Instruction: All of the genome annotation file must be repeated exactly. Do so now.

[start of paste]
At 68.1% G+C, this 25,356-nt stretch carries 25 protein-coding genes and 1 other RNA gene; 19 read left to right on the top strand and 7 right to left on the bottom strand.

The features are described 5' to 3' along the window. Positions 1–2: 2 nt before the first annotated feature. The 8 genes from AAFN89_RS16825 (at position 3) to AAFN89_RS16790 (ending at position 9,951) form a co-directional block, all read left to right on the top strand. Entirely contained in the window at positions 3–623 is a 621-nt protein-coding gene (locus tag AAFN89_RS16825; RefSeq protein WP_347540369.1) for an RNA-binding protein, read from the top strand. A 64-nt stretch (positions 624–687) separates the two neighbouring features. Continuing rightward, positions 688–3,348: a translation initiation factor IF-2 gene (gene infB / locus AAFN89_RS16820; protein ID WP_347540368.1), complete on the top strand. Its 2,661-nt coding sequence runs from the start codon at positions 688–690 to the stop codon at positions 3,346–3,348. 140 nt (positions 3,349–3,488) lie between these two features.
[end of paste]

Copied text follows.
At 68.1% G+C, this 25,356-nt stretch carries 25 protein-coding genes and 1 other RNA gene; 19 read left to right on the top strand and 7 right to left on the bottom strand.

The features are described 5' to 3' along the window. Positions 1–2: 2 nt before the first annotated feature. The 8 genes from AAFN89_RS16825 (at position 3) to AAFN89_RS16790 (ending at position 9,951) form a co-directional block, all read left to right on the top strand. Entirely contained in the window at positions 3–623 is a 621-nt protein-coding gene (locus tag AAFN89_RS16825; RefSeq protein WP_347540369.1) for an RNA-binding protein, read from the top strand. A 64-nt stretch (positions 624–687) separates the two neighbouring features. Continuing rightward, positions 688–3,348: a translation initiation factor IF-2 gene (gene infB / locus AAFN89_RS16820; protein ID WP_347540368.1), complete on the top strand. Its 2,661-nt coding sequence runs from the start codon at positions 688–690 to the stop codon at positions 3,346–3,348. 140 nt (positions 3,349–3,488) lie between these two features.